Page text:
Sewell says that evolutionary scientists today “describe ethics as merely an illusion produced by genes. From a Darwinian perspective, there is nothing objectively wrong with shooting your classmates; it’s just that most of us have an inherited tendency to kid ourselves that it’s wrong — and that’s something that helps our species in the longer run by keeping playground massacres to an acceptable minimum.”
But materialistic evolution not only justifies these acts of violence by destroying any objective purpose or norm in which to live our life by – Darwinism also encourages both the “toxic doctrine of racial superiority” and eugenics (the practice of improving the quality of the human race by deliberate selection of parents and their offspring). Both with Darwin himself (who wrote in the Descent of Man, if we “do not prevent the reckless, the vicious and otherwise inferior members of society from increasing at a quicker rate than the better class of men, the nation will retrograde, as has too often occurred in the history of the world.”) and in history, Sewell catalogues this embarrassing relationship. He concludes finally:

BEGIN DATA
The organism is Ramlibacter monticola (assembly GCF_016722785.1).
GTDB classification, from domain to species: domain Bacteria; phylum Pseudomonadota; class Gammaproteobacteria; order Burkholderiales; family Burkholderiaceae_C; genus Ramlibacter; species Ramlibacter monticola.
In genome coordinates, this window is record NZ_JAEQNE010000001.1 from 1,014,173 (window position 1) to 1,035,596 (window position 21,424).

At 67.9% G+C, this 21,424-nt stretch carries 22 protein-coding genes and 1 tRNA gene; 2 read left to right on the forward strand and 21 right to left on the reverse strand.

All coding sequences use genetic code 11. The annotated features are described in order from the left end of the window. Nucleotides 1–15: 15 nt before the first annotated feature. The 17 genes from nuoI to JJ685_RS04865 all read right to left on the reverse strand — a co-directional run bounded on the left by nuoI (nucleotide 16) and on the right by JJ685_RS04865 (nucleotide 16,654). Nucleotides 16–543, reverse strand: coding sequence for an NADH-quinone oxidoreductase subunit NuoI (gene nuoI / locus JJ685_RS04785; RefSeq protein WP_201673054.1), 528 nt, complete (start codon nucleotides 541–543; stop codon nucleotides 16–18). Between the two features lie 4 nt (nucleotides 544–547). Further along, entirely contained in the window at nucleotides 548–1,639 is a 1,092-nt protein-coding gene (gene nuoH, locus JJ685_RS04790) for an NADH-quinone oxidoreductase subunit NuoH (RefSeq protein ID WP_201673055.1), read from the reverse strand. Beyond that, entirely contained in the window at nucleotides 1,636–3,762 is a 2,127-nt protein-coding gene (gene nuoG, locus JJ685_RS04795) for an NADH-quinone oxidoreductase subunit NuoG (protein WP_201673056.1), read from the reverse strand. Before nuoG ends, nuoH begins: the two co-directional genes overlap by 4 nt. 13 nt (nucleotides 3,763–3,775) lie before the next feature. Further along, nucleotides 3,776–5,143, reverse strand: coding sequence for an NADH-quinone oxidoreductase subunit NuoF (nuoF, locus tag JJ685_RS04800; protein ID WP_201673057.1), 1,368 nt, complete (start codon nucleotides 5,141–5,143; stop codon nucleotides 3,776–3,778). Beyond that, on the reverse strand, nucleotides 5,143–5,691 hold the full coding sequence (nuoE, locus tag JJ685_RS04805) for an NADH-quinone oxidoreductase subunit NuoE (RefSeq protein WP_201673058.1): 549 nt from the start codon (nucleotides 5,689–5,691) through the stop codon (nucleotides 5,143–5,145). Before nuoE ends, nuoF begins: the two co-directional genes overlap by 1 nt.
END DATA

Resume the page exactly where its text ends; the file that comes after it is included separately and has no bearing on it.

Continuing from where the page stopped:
“The debate between Darwin’s bulldogs and religious fundamentalists over the truth of evolution and the existence of God has become a sterile one. There are, however, many interesting questions about how Darwin’s views chime with our values of liberal democracy and human rights, or the simple lessons of right and wrong that most of us teach our children. But our society cannot begin to address these issues while we are fed only a bowdlerised account of Darwin’s work. The more sinister implications of the world-view that has come to be called “Darwinism” — and the interpretation the teenage nihilists put on it — are as much part of the Darwin story as the theory of evolutions.”
For a fuller discussion of the impact of Darwin on politics and culture, Sewell’s book comes out this month: